There’ll surely be some nervous nellies at McLaren as the cars roll out for first practice at the F1 season-opener at Albert Park. It is only then that the team will get a real idea as to what kind of progress Honda has made on the power unit front. It will be a tense moment, because in the wake of the exodus of swag of its sponsors after the disaster of last season, McLaren surely cannot afford another uncompetitive year.
But Ron Dennis and his team can take some comfort from the fact that, statistically, Australia has proven a happy hunting ground for McLaren over a long period.
McLaren is the most successful marque in the 88-year history of the event. The first of 12 AGP wins by McLarens was as long ago as 1970 (when Dennis was still a mechanic at the Brabham team) with a Repco-Holden powered Formula 5000 M10B driven by the late, great Frank Matich.
The next three McLaren victories came after the race’s 1985 elevation to the World Drivers’ Championship, and all three of those culminated in the final round at Adelaide with world championship wins for McLaren drivers.
In 1986 Alain Prost scored a victory that sealed a surprise world title (he’d only been an outside mathematical chance behind the two Williams drivers, but they were both struck down by separate tyre issues). Two years later Prost won again, but only as team-mate Ayrton Senna clinched the Drivers’ title (and McLaren bagged the Constructors’).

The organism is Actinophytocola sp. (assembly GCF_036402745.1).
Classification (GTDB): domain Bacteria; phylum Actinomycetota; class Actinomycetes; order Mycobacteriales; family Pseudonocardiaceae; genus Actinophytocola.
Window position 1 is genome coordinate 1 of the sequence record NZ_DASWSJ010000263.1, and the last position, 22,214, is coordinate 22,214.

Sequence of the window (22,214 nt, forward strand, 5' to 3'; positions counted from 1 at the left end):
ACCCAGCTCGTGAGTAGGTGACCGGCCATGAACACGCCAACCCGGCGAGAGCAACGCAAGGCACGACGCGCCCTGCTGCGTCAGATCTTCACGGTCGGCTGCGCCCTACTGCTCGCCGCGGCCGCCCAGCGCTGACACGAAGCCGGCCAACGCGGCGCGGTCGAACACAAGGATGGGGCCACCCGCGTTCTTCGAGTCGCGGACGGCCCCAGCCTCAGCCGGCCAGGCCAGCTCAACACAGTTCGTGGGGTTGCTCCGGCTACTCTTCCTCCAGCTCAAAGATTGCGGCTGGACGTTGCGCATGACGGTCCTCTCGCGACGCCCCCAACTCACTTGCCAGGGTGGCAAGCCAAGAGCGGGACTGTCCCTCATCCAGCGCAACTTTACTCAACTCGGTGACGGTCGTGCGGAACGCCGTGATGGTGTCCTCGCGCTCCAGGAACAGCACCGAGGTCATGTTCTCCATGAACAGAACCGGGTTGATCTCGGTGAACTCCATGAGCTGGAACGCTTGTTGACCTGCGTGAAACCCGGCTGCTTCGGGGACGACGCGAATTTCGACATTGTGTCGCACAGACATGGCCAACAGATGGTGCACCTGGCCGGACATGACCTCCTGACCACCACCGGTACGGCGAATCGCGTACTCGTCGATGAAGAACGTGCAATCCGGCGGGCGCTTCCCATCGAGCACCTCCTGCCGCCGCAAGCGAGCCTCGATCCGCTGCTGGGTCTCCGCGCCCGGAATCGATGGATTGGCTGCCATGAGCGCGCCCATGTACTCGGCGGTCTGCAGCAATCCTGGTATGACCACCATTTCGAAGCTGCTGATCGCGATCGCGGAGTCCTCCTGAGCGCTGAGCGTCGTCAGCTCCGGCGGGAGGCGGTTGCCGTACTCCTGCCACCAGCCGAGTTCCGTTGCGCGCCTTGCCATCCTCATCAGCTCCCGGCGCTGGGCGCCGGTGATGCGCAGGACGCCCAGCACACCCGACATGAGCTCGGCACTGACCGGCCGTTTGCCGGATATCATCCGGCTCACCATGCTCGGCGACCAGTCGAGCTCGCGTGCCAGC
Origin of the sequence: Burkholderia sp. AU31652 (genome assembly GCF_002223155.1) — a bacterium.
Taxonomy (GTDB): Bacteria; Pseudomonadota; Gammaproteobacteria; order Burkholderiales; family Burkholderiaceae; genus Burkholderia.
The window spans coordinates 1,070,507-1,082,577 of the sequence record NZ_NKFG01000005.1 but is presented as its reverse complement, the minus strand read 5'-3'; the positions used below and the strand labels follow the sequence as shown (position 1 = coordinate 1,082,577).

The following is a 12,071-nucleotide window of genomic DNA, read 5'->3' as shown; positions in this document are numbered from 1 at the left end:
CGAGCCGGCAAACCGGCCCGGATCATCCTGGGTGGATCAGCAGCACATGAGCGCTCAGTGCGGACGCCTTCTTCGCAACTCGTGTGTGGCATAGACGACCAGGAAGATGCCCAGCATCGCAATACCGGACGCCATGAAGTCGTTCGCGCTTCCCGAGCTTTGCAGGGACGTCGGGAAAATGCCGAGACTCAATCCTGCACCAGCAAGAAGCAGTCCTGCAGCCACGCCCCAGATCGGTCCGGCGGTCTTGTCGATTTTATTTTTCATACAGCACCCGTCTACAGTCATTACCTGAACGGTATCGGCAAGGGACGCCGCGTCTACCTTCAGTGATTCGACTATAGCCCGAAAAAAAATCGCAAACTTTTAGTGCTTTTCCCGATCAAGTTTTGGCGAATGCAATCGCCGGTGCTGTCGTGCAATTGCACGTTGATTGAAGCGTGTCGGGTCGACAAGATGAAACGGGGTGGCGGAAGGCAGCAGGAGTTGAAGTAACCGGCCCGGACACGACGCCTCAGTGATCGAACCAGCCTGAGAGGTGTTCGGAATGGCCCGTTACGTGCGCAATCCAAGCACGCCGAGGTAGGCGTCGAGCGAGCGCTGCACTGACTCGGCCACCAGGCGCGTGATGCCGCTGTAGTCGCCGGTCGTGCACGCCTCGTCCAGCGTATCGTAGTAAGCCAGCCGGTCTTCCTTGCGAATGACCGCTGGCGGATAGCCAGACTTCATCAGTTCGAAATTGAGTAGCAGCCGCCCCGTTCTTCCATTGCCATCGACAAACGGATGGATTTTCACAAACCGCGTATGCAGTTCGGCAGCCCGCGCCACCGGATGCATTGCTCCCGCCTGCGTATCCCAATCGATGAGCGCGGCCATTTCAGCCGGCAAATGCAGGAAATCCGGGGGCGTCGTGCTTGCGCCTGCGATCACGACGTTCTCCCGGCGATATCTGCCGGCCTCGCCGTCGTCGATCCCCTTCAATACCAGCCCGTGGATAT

Then in ’91 Senna scored his first AGP win as he celebrated his third world championship success, while McLaren took out its fourth successive Constructors’ title with engine partner Honda – using three different Honda engines: firstly the 1.5-litre V6 turbo, followed by the 3.5-litre naturally aspirated V10 and V12.
The glorious history of McLaren and Honda together in F1 has rarely shone as brightly as it has down under – might we see the flicker of the beginning of a new golden McLaren-Honda era at Albert Park this year?